Inflation is on everyone’s minds. Along with its effects on consumers— U.S. consumer prices rose 9.1% between June 2021 and 2022—inflation affects businesses, too, including the software companies I back as a growth and private equity investor. In this new environment, companies are grappling with sometimes-frightening economic volatility along with record-setting costs related to labor, utilities, and technology services, among other inputs.
All of this can hurt your company’s ability to provide the best products and services. And while rarely an easy topic to discuss, it may mean, ultimately, that you need to pass some of these added costs onto customers via price increases.
Pricing is easy to ignore in good times, and many executives take it for granted. With a growing and loyal customer base, companies can get comfortable and forget to assess their market position. But with rising inflation, companies can no longer afford to ignore pricing. It’s time to revisit it.
Here, I’ll discuss three specific reasons why now is a great time to rethink your pricing structure. In a second post, I’ll explore how best to communicate any pricing changes with your customers.
Why Reassess Pricing?
An April 2022 survey by Blue Ridge Partners of more than 100 SaaS companies in the U.S. and Europe found that 46% hadn’t raised prices in the past year despite inflation’s current, 40-year peak. It’s understandable: Many founders react to market uncertainty by trying not to rock the boat. They fear that raising prices will annoy all their customers, and many will leave. They may also lack experience in implementing price increases successfully.
I counsel my companies to think differently. Raising prices can actually enhance the company’s product and market positioning, even in tough times—and it may not be perceived negatively by customers. Why?
1. Internal costs are rising faster than you realize.
Along with rising revenues, internal costs are growing. Even before the current inflation trend, prices rose steadily–but they were obscured by faster customer growth. Founders should examine the following areas:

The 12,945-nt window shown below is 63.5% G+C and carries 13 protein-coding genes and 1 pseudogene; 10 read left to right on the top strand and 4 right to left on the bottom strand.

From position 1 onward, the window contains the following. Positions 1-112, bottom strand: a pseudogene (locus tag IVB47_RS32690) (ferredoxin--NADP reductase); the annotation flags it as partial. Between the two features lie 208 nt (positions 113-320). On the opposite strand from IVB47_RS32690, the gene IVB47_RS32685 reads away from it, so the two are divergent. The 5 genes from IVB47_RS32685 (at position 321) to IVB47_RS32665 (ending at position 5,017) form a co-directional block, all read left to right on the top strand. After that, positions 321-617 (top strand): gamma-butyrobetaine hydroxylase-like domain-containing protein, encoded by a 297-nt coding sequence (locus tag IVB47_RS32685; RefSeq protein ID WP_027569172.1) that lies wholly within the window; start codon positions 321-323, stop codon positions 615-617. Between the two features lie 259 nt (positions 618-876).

- Costs for labor and benefits, financing, utilities, even for cloud services, have increased or soon will. According to Indeed, the average salary for a junior software engineer was almost $120,000 by mid-2022, up 7% between 2020 and 2021. Similarly, benefit packages are more expensive. Health insurance costs alone jumped by 6.3% in 2021, along with costs of everything else— from lunches to office furniture. Trying to economize by cutting costs will gradually diminish your product’s quality, tarnishing your brand and reducing customer satisfaction and loyalty.
- Additionally, constantly improving your product requires ongoing investment to extend and support your product suite, and it ultimately delivers more value to your customers. In other words, this investment is for your customers—so it’s OK to extract higher fees for making that investment. Most of my software companies spend 20% to 40% of their revenues on R&D and product improvement.
Unless you raise prices, you will gradually generate less income because you’re providing more to your customers–in terms of development, new functionality, and support.
2. The market has definitely changed.
Along with internal cost trends, founders must assess the current market, not the market in which they first set prices. Two things are true:
- It has evolved. New firms have entered with different price points, offering different packages. Your company’s position will have changed. You must understand this positioning and whether it fits your vision.